LeBron James and Serena Williams back Nike over Colin Kaepernick ad

The former president of Iran Mahmoud Ahmadinejad is backing another embattled U.S. athlete... this time coming to the defense of Colin Kaepernick

The former president of Iran Mahmoud Ahmadinejad is backing another embattled U.S. athlete... this time coming to the defense of Colin Kaepernick

In 2016 former San Francisco 49ers quarterback Colin Kaepernick took the stance during the American national anthem, as a demonstration against the treatment of black Americans by authorities. You do realise Nike already has your money? "They're focused on what they stand for, and if that upsets some users, so be it". "In this case, it's reinforcing the brand", said Erich Joachimsthaler, CEO of strategy consulting firm Vivaldi. His actions sparked a movement but also left him without a team and he has started legal action against the National Football League for blackballing him.

Newton said last season he thought the way Kaepernick has been treated was, "unfair", and when asked his thoughts on the new Nike campaign, Newton doubled down in his support. "But I'm such a huge, huge, wholehearted supporter of Colin that I'm very proud that someone understands what he's done and (is giving) him some kudos".

Kaepernick is shown a couple times in the video, including the closing line where he says, "So don't ask if your dreams are insane, ask if they're insane enough".

The NFL released a statement Tuesday saying the issues raised by Kaepernick "deserve our attention and action".

Nike shares dipped on Wednesday but had climbed in trading on Thursday.

Stephen Martin, the owner of Prime Time Sports, said he knows he is jeopardizing his business, as a large part of his inventory is Nike NFL jerseys, according to KRDO. He has an ongoing greivance filed against the NFL's owners for colluding against signing him to a contract. He is still without a team.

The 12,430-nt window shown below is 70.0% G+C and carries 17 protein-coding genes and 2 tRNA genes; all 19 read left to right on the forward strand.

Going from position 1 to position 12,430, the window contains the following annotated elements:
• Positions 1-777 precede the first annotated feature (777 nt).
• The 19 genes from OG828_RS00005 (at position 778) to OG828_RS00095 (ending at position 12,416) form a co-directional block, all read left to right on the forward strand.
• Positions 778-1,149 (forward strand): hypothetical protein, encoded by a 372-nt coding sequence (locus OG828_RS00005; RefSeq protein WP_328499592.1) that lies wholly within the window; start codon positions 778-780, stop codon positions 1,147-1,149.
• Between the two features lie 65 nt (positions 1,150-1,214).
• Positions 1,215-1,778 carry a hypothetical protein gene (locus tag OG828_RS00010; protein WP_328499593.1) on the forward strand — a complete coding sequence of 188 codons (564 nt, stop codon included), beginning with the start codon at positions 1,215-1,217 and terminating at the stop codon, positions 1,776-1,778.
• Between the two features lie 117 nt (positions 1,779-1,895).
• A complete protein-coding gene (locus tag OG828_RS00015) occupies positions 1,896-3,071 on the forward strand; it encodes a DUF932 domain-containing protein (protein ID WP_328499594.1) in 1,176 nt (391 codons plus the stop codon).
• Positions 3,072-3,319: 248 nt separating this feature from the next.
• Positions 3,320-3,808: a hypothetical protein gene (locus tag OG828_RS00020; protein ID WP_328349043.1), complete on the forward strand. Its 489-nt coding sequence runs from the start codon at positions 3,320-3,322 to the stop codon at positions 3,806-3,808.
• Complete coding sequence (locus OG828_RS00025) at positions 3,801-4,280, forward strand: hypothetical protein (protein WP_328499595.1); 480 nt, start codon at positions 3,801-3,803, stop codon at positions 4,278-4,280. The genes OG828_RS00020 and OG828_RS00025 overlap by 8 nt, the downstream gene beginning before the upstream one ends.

But Kaepernick and his Nike campaign, which marks the 30th anniversary of Nike's "Just Do It", received plenty of support from the fashion world in attendance Tuesday.

The problem with most of the commentary I've heard and read is that it's delivered by middle-aged or older men, majority white, who aren't even close to Nike's target audience. "Even if it means sacrificing everything".

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"I feel they can choose or they cannot choose and it's their choice".

In it, Kaepernick calls Serena Williams "the greatest athlete ever", as well as applauding Odell Beckham, LeBron James and the U.S. Women's National Soccer Team.

The controversy may have been a convenient excuse for some investors to sell an over-valued stock, Vivaldi's Joachimsthaler said. Others burned their Nike apparel and shared videos of it online. "And they said that they had a surprise for me".

Matt Powell, a senior adviser with market research firm NPD Group, predicted the boycott would fizzle.

"I am sponsored by Nike", Funchess said.

"If they want to make an ad about sacrificing, why don't they go all the way?" he says. "It's classic product placement", Lowenthal said.

"These kind of endorsement deals were the first version of influencer marketing".

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